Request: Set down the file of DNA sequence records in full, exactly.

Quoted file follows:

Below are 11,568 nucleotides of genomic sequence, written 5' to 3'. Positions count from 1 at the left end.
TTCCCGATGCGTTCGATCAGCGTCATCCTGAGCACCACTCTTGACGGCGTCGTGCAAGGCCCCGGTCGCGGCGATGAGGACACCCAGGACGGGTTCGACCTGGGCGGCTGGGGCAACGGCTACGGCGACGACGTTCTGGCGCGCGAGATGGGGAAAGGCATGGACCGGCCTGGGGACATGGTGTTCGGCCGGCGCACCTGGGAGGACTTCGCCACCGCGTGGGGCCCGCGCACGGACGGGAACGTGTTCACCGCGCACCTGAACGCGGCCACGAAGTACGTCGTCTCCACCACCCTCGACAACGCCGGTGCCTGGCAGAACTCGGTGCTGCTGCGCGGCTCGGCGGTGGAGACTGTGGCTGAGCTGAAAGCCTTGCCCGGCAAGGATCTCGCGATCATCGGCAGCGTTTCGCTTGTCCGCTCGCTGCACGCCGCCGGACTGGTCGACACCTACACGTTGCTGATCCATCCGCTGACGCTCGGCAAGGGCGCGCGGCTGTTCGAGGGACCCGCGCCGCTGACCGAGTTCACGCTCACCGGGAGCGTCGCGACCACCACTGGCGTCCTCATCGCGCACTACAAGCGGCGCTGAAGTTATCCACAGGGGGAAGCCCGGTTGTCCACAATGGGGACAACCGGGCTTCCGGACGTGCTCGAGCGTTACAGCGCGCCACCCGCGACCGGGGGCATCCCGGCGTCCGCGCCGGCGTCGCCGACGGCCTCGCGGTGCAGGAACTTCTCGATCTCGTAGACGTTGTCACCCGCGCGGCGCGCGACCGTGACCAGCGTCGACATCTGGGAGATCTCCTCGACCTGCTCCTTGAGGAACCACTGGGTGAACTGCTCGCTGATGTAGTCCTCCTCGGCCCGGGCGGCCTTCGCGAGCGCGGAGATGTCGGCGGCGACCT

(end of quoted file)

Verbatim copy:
Below are 11,568 nucleotides of genomic sequence, written 5' to 3'. Positions count from 1 at the left end.
TTCCCGATGCGTTCGATCAGCGTCATCCTGAGCACCACTCTTGACGGCGTCGTGCAAGGCCCCGGTCGCGGCGATGAGGACACCCAGGACGGGTTCGACCTGGGCGGCTGGGGCAACGGCTACGGCGACGACGTTCTGGCGCGCGAGATGGGGAAAGGCATGGACCGGCCTGGGGACATGGTGTTCGGCCGGCGCACCTGGGAGGACTTCGCCACCGCGTGGGGCCCGCGCACGGACGGGAACGTGTTCACCGCGCACCTGAACGCGGCCACGAAGTACGTCGTCTCCACCACCCTCGACAACGCCGGTGCCTGGCAGAACTCGGTGCTGCTGCGCGGCTCGGCGGTGGAGACTGTGGCTGAGCTGAAAGCCTTGCCCGGCAAGGATCTCGCGATCATCGGCAGCGTTTCGCTTGTCCGCTCGCTGCACGCCGCCGGACTGGTCGACACCTACACGTTGCTGATCCATCCGCTGACGCTCGGCAAGGGCGCGCGGCTGTTCGAGGGACCCGCGCCGCTGACCGAGTTCACGCTCACCGGGAGCGTCGCGACCACCACTGGCGTCCTCATCGCGCACTACAAGCGGCGCTGAAGTTATCCACAGGGGGAAGCCCGGTTGTCCACAATGGGGACAACCGGGCTTCCGGACGTGCTCGAGCGTTACAGCGCGCCACCCGCGACCGGGGGCATCCCGGCGTCCGCGCCGGCGTCGCCGACGGCCTCGCGGTGCAGGAACTTCTCGATCTCGTAGACGTTGTCACCCGCGCGGCGCGCGACCGTGACCAGCGTCGACATCTGGGAGATCTCCTCGACCTGCTCCTTGAGGAACCACTGGGTGAACTGCTCGCTGATGTAGTCCTCCTCGGCCCGGGCGGCCTTCGCGAGCGCGGAGATGTCGGCGGCGACCT